Territory Wildlife Park is around 45 minutes south of Darwin and well worth the easy drive. The 400 hectares of natural woodland are divided into three parts wetland, monsoon and woodland.
Wetland includes creeks, springs and lagoons. In the wet season, monsoonal rains flood rivers and creeks, causing them to swell dramatically and spill into lowland areas and floodplains. After the storms, water may linger well into the dry season and can remain for the duration. Natural depressions along rivers and floodplains provide an abundance of everything animals and plants need and they can be seen at Goose Lagoon, the Sand Bar, Aquarium and Billabong.
Monsoon Vine Forests rely heavily on the monsoonal rain each wet season. They are characterised by tall trees, palms and vine thickets, similar to equatorial rainforests, except that they must exist for six months without rain.
Many animals rely heavily on fruiting trees, dense canopy and water for food and shelter. With the exception of gregarious fruit bats, most are extremely secretive. As you walk through the forest you are in one of the largest domed aviaries in the southern hemisphere.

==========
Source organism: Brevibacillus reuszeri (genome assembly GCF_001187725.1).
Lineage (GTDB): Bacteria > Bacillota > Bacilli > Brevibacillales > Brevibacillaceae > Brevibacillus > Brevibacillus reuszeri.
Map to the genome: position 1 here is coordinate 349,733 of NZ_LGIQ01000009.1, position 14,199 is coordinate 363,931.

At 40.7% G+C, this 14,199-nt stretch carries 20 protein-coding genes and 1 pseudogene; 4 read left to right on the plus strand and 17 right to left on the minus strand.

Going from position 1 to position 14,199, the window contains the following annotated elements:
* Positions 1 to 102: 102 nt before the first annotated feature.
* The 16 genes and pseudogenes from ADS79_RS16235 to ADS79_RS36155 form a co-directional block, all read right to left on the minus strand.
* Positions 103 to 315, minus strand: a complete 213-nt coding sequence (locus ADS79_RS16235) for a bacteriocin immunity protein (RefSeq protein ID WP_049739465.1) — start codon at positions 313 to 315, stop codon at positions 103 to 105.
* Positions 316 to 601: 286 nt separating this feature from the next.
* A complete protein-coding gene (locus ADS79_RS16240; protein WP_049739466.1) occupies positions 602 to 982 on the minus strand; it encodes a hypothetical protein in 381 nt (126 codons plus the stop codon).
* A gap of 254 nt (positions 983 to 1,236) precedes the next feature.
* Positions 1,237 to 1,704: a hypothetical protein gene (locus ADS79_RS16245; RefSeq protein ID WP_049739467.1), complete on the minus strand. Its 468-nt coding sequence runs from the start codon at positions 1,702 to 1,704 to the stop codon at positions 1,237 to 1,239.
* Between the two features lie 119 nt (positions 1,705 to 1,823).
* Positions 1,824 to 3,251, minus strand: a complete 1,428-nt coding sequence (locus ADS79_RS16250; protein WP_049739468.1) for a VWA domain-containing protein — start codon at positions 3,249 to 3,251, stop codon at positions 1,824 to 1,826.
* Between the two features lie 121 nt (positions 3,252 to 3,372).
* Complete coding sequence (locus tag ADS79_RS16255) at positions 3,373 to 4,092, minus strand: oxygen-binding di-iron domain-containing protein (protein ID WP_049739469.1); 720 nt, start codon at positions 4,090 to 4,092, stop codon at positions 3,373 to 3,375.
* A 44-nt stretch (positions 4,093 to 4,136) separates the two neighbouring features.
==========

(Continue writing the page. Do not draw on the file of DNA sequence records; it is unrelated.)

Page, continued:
Plants, as well as animals, are totally dependent on it for survival. Vine forests are found where permanent water is upwelling spring-fed soaks, deep rocky gullies and coastal foreshores where the water table provides excellent conditions.
It is all supported by natural springs which flow into Berry Creek, an area significant to local Aboriginal people. It's said if you stand still, look, listen and smell, you will feel the forest come to life around you.
Woodland is the Territory's most abundant habitat, dominated by eucalypts and often grassy understorey. It relies heavily on adaptations to save water woodland vegetation can be waxy and fine, long and thin and even spiky. Some trees don't have leaves and acacia species have modified stems functioning as leaves.
Fire is common during the dry and many plants and animals adapt to and actually need fire to survive. Each year after fire has burned through an area, luxuriant new fernlike fronds appear on cycads.
Many animals have become nocturnal. They can be seen in the Nocturnal House and along the Woodland walk. Night tours with spotlights also allow you to see them.
At 9am it's feeding time at the Billabong and at 10am there is a Birds Of Prey presentation. At 11.30 you can enjoy Up Close and Personal Animal Encounters and at 3pm there is another Birds of Prey presentation.
The park is accessible for just about everyone. There is an extensive signposted system of walking tracks and a free shuttle train running continuously around the loop road. A full loop takes around 20 minutes and can accommodate wheelchairs and strollers, both of which can be hired.
The park offers passes so you can go to Berry Springs for a swim and barbecue and re-enter for the afternoon.